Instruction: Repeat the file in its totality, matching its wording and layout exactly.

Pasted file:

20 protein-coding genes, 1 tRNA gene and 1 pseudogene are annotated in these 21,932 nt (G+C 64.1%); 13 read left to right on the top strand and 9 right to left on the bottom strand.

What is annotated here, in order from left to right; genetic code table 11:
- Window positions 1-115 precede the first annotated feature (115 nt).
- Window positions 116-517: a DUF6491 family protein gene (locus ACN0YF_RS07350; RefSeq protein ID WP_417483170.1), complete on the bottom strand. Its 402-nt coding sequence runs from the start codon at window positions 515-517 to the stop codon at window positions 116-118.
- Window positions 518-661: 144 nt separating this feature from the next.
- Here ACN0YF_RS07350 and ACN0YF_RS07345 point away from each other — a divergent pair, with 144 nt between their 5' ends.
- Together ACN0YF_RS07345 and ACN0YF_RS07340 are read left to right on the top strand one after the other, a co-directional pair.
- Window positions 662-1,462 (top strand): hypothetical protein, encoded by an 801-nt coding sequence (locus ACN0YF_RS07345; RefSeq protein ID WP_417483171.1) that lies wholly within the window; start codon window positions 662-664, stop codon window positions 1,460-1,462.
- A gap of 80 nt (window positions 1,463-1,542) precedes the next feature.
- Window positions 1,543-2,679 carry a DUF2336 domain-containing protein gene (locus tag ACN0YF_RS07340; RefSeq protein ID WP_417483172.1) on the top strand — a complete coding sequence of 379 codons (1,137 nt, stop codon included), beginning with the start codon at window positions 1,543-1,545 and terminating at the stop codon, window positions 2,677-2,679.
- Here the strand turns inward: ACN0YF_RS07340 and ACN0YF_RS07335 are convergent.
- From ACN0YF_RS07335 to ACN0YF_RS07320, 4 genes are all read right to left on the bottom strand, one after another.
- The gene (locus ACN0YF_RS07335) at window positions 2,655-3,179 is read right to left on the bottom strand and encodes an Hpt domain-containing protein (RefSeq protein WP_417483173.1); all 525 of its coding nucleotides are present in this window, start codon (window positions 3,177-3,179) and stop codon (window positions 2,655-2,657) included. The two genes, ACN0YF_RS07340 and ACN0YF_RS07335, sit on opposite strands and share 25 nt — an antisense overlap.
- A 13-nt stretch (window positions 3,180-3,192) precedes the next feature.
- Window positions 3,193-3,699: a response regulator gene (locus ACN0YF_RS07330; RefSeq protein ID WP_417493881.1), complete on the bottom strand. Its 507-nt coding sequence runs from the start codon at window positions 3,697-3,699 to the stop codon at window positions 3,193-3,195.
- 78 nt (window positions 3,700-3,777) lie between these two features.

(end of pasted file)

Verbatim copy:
20 protein-coding genes, 1 tRNA gene and 1 pseudogene are annotated in these 21,932 nt (G+C 64.1%); 13 read left to right on the top strand and 9 right to left on the bottom strand.

What is annotated here, in order from left to right; genetic code table 11:
- Window positions 1-115 precede the first annotated feature (115 nt).
- Window positions 116-517: a DUF6491 family protein gene (locus ACN0YF_RS07350; RefSeq protein ID WP_417483170.1), complete on the bottom strand. Its 402-nt coding sequence runs from the start codon at window positions 515-517 to the stop codon at window positions 116-118.
- Window positions 518-661: 144 nt separating this feature from the next.
- Here ACN0YF_RS07350 and ACN0YF_RS07345 point away from each other — a divergent pair, with 144 nt between their 5' ends.
- Together ACN0YF_RS07345 and ACN0YF_RS07340 are read left to right on the top strand one after the other, a co-directional pair.
- Window positions 662-1,462 (top strand): hypothetical protein, encoded by an 801-nt coding sequence (locus ACN0YF_RS07345; RefSeq protein ID WP_417483171.1) that lies wholly within the window; start codon window positions 662-664, stop codon window positions 1,460-1,462.
- A gap of 80 nt (window positions 1,463-1,542) precedes the next feature.
- Window positions 1,543-2,679 carry a DUF2336 domain-containing protein gene (locus tag ACN0YF_RS07340; RefSeq protein ID WP_417483172.1) on the top strand — a complete coding sequence of 379 codons (1,137 nt, stop codon included), beginning with the start codon at window positions 1,543-1,545 and terminating at the stop codon, window positions 2,677-2,679.
- Here the strand turns inward: ACN0YF_RS07340 and ACN0YF_RS07335 are convergent.
- From ACN0YF_RS07335 to ACN0YF_RS07320, 4 genes are all read right to left on the bottom strand, one after another.
- The gene (locus ACN0YF_RS07335) at window positions 2,655-3,179 is read right to left on the bottom strand and encodes an Hpt domain-containing protein (RefSeq protein WP_417483173.1); all 525 of its coding nucleotides are present in this window, start codon (window positions 3,177-3,179) and stop codon (window positions 2,655-2,657) included. The two genes, ACN0YF_RS07340 and ACN0YF_RS07335, sit on opposite strands and share 25 nt — an antisense overlap.
- A 13-nt stretch (window positions 3,180-3,192) precedes the next feature.
- Window positions 3,193-3,699: a response regulator gene (locus ACN0YF_RS07330; RefSeq protein ID WP_417493881.1), complete on the bottom strand. Its 507-nt coding sequence runs from the start codon at window positions 3,697-3,699 to the stop codon at window positions 3,193-3,195.
- 78 nt (window positions 3,700-3,777) lie between these two features.